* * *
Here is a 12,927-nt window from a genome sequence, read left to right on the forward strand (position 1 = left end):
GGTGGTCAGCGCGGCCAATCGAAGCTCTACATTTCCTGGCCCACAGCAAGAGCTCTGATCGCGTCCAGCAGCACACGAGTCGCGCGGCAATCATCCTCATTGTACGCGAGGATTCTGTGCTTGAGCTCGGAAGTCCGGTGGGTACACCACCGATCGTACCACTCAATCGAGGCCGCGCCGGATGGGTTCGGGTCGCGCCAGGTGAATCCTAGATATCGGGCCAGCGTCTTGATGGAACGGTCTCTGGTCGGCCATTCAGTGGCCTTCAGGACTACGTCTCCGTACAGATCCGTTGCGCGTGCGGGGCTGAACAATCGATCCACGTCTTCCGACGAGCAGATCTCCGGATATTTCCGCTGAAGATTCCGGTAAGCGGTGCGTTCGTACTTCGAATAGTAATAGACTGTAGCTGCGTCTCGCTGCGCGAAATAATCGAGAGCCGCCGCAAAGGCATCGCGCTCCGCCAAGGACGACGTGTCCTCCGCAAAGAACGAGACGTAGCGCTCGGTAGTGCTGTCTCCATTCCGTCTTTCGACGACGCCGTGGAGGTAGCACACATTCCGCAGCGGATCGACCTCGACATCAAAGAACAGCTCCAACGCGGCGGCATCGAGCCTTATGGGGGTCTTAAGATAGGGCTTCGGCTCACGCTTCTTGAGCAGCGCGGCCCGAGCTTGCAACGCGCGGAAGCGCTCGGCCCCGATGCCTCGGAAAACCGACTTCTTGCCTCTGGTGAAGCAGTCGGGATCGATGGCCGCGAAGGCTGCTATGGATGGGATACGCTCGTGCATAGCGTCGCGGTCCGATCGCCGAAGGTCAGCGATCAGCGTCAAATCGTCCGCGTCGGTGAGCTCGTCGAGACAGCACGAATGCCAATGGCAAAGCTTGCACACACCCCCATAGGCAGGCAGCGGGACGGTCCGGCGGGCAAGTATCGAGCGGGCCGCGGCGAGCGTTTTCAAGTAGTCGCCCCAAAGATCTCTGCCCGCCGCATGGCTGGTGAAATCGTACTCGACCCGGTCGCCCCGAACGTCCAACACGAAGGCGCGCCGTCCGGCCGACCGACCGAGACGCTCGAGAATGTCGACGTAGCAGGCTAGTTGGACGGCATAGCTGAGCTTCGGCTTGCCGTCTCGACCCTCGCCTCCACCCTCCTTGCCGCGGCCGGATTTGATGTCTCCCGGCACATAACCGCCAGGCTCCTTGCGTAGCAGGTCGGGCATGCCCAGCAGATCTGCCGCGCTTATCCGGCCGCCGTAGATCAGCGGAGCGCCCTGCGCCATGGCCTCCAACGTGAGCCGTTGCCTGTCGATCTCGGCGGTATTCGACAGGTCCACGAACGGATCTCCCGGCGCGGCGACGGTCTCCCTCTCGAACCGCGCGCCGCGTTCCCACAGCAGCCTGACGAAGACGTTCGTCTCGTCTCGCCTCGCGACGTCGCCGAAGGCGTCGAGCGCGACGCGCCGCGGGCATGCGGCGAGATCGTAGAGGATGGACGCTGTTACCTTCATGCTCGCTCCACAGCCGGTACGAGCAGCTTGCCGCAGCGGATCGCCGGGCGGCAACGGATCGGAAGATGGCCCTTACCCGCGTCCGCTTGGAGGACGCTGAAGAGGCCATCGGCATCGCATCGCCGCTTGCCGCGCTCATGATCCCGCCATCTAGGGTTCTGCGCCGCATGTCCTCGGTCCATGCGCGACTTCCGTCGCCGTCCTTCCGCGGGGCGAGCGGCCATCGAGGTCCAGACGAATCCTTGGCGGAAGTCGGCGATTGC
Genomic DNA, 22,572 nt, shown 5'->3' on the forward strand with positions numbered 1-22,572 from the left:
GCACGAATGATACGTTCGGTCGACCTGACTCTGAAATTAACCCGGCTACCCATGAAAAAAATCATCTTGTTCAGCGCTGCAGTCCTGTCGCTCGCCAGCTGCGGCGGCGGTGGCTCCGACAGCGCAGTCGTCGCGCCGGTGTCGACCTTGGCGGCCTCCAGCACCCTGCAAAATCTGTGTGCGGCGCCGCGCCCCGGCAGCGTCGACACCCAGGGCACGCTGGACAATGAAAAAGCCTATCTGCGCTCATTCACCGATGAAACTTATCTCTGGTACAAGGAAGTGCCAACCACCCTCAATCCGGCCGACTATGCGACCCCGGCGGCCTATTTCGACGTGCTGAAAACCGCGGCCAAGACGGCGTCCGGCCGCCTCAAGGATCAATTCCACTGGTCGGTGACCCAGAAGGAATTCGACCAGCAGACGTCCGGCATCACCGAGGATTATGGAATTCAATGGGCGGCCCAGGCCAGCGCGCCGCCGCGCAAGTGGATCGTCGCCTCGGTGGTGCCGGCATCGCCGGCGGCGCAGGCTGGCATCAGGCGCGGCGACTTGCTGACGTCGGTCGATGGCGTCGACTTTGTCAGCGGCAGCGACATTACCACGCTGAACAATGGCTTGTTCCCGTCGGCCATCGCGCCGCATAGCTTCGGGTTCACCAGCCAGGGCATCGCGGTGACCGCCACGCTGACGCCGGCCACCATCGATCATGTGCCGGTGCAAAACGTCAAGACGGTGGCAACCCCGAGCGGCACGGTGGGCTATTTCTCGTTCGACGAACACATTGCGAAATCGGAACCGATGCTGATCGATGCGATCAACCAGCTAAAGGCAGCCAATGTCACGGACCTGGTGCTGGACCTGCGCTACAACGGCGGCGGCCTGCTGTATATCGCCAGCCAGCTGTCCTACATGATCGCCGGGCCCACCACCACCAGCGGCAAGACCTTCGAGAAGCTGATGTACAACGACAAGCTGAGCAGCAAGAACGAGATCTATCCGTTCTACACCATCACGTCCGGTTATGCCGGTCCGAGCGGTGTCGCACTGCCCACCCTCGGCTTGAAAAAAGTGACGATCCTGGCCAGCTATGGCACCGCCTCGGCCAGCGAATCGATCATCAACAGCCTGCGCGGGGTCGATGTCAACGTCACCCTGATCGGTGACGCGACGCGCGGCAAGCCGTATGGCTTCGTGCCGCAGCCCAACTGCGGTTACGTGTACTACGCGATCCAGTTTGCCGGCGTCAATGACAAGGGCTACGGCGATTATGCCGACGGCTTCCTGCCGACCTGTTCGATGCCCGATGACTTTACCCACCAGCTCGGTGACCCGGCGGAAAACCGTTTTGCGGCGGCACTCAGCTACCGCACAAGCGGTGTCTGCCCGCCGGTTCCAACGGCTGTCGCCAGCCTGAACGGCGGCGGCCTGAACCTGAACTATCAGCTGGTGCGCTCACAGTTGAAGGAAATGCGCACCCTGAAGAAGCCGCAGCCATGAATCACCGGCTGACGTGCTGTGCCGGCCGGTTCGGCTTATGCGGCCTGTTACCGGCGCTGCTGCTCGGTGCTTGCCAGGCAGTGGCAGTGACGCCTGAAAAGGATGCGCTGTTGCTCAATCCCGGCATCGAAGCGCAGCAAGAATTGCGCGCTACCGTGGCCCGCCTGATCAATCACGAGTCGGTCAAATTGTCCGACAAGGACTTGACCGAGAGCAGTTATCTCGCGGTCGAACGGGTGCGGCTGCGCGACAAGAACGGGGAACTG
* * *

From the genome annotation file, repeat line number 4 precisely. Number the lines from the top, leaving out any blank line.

GCACGAATGATACGTTCGGTCGACCTGACTCTGAAATTAACCCGGCTACCCATGAAAAAAATCATCTTGTTCAGCGCTGCAGTCCTGTCGCTCGCCAGCTGCGGCGGCGGTGGCTCCGACAGCGCAGTCGTCGCGCCGGTGTCGACCTTGGCGGCCTCCAGCACCCTGCAAAATCTGTGTGCGGCGCCGCGCCCCGGCAGCGTCGACACCCAGGGCACGCTGGACAATGAAAAAGCCTATCTGCGCTCATTCACCGATGAAACTTATCTCTGGTACAAGGAAGTGCCAACCACCCTCAATCCGGCCGACTATGCGACCCCGGCGGCCTATTTCGACGTGCTGAAAACCGCGGCCAAGACGGCGTCCGGCCGCCTCAAGGATCAATTCCACTGGTCGGTGACCCAGAAGGAATTCGACCAGCAGACGTCCGGCATCACCGAGGATTATGGAATTCAATGGGCGGCCCAGGCCAGCGCGCCGCCGCGCAAGTGGATCGTCGCCTCGGTGGTGCCGGCATCGCCGGCGGCGCAGGCTGGCATCAGGCGCGGCGACTTGCTGACGTCGGTCGATGGCGTCGACTTTGTCAGCGGCAGCGACATTACCACGCTGAACAATGGCTTGTTCCCGTCGGCCATCGCGCCGCATAGCTTCGGGTTCACCAGCCAGGGCATCGCGGTGACCGCCACGCTGACGCCGGCCACCATCGATCATGTGCCGGTGCAAAACGTCAAGACGGTGGCAACCCCGAGCGGCACGGTGGGCTATTTCTCGTTCGACGAACACATTGCGAAATCGGAACCGATGCTGATCGATGCGATCAACCAGCTAAAGGCAGCCAATGTCACGGACCTGGTGCTGGACCTGCGCTACAACGGCGGCGGCCTGCTGTATATCGCCAGCCAGCTGTCCTACATGATCGCCGGGCCCACCACCACCAGCGGCAAGACCTTCGAGAAGCTGATGTACAACGACAAGCTGAGCAGCAAGAACGAGATCTATCCGTTCTACACCATCACGTCCGGTTATGCCGGTCCGAGCGGTGTCGCACTGCCCACCCTCGGCTTGAAAAAAGTGACGATCCTGGCCAGCTATGGCACCGCCTCGGCCAGCGAATCGATCATCAACAGCCTGCGCGGGGTCGATGTCAACGTCACCCTGATCGGTGACGCGACGCGCGGCAAGCCGTATGGCTTCGTGCCGCAGCCCAACTGCGGTTACGTGTACTACGCGATCCAGTTTGCCGGCGTCAATGACAAGGGCTACGGCGATTATGCCGACGGCTTCCTGCCGACCTGTTCGATGCCCGATGACTTTACCCACCAGCTCGGTGACCCGGCGGAAAACCGTTTTGCGGCGGCACTCAGCTACCGCACAAGCGGTGTCTGCCCGCCGGTTCCAACGGCTGTCGCCAGCCTGAACGGCGGCGGCCTGAACCTGAACTATCAGCTGGTGCGCTCACAGTTGAAGGAAATGCGCACCCTGAAGAAGCCGCAGCCATGAATCACCGGCTGACGTGCTGTGCCGGCCGGTTCGGCTTATGCGGCCTGTTACCGGCGCTGCTGCTCGGTGCTTGCCAGGCAGTGGCAGTGACGCCTGAAAAGGATGCGCTGTTGCTCAATCCCGGCATCGAAGCGCAGCAAGAATTGCGCGCTACCGTGGCCCGCCTGATCAATCACGAGTCGGTCAAATTGTCCGACAAGGACTTGACCGAGAGCAGTTATCTCGCGGTCGAACGGGTGCGGCTGCGCGACAAGAACGGGGAACTG